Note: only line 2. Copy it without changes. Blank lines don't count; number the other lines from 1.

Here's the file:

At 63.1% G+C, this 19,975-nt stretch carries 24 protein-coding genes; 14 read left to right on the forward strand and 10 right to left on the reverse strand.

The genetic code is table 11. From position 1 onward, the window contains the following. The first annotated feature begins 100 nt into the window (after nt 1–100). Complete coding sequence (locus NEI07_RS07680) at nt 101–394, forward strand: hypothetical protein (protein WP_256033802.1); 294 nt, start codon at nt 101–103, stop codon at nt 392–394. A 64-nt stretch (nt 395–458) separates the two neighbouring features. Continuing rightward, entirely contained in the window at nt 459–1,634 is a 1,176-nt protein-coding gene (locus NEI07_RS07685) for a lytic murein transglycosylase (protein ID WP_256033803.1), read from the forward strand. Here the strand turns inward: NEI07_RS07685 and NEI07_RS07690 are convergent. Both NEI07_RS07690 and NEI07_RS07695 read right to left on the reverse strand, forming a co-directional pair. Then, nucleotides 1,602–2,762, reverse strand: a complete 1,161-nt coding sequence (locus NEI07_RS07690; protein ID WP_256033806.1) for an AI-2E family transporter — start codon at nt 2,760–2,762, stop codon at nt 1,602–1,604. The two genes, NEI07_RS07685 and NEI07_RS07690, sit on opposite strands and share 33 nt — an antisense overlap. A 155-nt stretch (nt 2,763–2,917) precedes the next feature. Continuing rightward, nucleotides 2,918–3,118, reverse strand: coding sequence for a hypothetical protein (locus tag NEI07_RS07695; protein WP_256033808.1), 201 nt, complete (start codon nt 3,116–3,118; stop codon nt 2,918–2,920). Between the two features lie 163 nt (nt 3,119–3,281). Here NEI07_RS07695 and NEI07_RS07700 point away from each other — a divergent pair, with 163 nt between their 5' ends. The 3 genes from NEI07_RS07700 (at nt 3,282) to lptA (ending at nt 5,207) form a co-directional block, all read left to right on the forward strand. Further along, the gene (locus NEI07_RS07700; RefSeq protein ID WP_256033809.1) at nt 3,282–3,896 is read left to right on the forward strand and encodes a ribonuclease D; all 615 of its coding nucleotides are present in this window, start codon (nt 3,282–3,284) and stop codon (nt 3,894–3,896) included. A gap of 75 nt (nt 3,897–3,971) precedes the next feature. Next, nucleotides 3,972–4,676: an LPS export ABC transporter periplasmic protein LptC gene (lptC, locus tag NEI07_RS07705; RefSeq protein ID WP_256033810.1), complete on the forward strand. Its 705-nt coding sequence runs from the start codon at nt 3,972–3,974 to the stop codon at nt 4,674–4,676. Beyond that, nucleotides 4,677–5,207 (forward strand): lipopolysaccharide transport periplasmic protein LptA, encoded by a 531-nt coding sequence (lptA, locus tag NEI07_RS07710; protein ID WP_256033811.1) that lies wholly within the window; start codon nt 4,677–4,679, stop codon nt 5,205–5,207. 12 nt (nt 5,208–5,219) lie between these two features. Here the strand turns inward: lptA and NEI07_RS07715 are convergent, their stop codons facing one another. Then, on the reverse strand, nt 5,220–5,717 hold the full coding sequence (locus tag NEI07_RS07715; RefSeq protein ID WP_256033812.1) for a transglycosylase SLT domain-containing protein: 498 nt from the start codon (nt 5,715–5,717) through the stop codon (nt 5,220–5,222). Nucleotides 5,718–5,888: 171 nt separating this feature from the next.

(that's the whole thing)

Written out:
The genetic code is table 11. From position 1 onward, the window contains the following. The first annotated feature begins 100 nt into the window (after nt 1–100). Complete coding sequence (locus NEI07_RS07680) at nt 101–394, forward strand: hypothetical protein (protein WP_256033802.1); 294 nt, start codon at nt 101–103, stop codon at nt 392–394. A 64-nt stretch (nt 395–458) separates the two neighbouring features. Continuing rightward, entirely contained in the window at nt 459–1,634 is a 1,176-nt protein-coding gene (locus NEI07_RS07685) for a lytic murein transglycosylase (protein ID WP_256033803.1), read from the forward strand. Here the strand turns inward: NEI07_RS07685 and NEI07_RS07690 are convergent. Both NEI07_RS07690 and NEI07_RS07695 read right to left on the reverse strand, forming a co-directional pair. Then, nucleotides 1,602–2,762, reverse strand: a complete 1,161-nt coding sequence (locus NEI07_RS07690; protein ID WP_256033806.1) for an AI-2E family transporter — start codon at nt 2,760–2,762, stop codon at nt 1,602–1,604. The two genes, NEI07_RS07685 and NEI07_RS07690, sit on opposite strands and share 33 nt — an antisense overlap. A 155-nt stretch (nt 2,763–2,917) precedes the next feature. Continuing rightward, nucleotides 2,918–3,118, reverse strand: coding sequence for a hypothetical protein (locus tag NEI07_RS07695; protein WP_256033808.1), 201 nt, complete (start codon nt 3,116–3,118; stop codon nt 2,918–2,920). Between the two features lie 163 nt (nt 3,119–3,281). Here NEI07_RS07695 and NEI07_RS07700 point away from each other — a divergent pair, with 163 nt between their 5' ends. The 3 genes from NEI07_RS07700 (at nt 3,282) to lptA (ending at nt 5,207) form a co-directional block, all read left to right on the forward strand. Further along, the gene (locus NEI07_RS07700; RefSeq protein ID WP_256033809.1) at nt 3,282–3,896 is read left to right on the forward strand and encodes a ribonuclease D; all 615 of its coding nucleotides are present in this window, start codon (nt 3,282–3,284) and stop codon (nt 3,894–3,896) included. A gap of 75 nt (nt 3,897–3,971) precedes the next feature. Next, nucleotides 3,972–4,676: an LPS export ABC transporter periplasmic protein LptC gene (lptC, locus tag NEI07_RS07705; RefSeq protein ID WP_256033810.1), complete on the forward strand. Its 705-nt coding sequence runs from the start codon at nt 3,972–3,974 to the stop codon at nt 4,674–4,676. Beyond that, nucleotides 4,677–5,207 (forward strand): lipopolysaccharide transport periplasmic protein LptA, encoded by a 531-nt coding sequence (lptA, locus tag NEI07_RS07710; protein ID WP_256033811.1) that lies wholly within the window; start codon nt 4,677–4,679, stop codon nt 5,205–5,207. 12 nt (nt 5,208–5,219) lie between these two features. Here the strand turns inward: lptA and NEI07_RS07715 are convergent, their stop codons facing one another. Then, on the reverse strand, nt 5,220–5,717 hold the full coding sequence (locus tag NEI07_RS07715; RefSeq protein ID WP_256033812.1) for a transglycosylase SLT domain-containing protein: 498 nt from the start codon (nt 5,715–5,717) through the stop codon (nt 5,220–5,222). Nucleotides 5,718–5,888: 171 nt separating this feature from the next.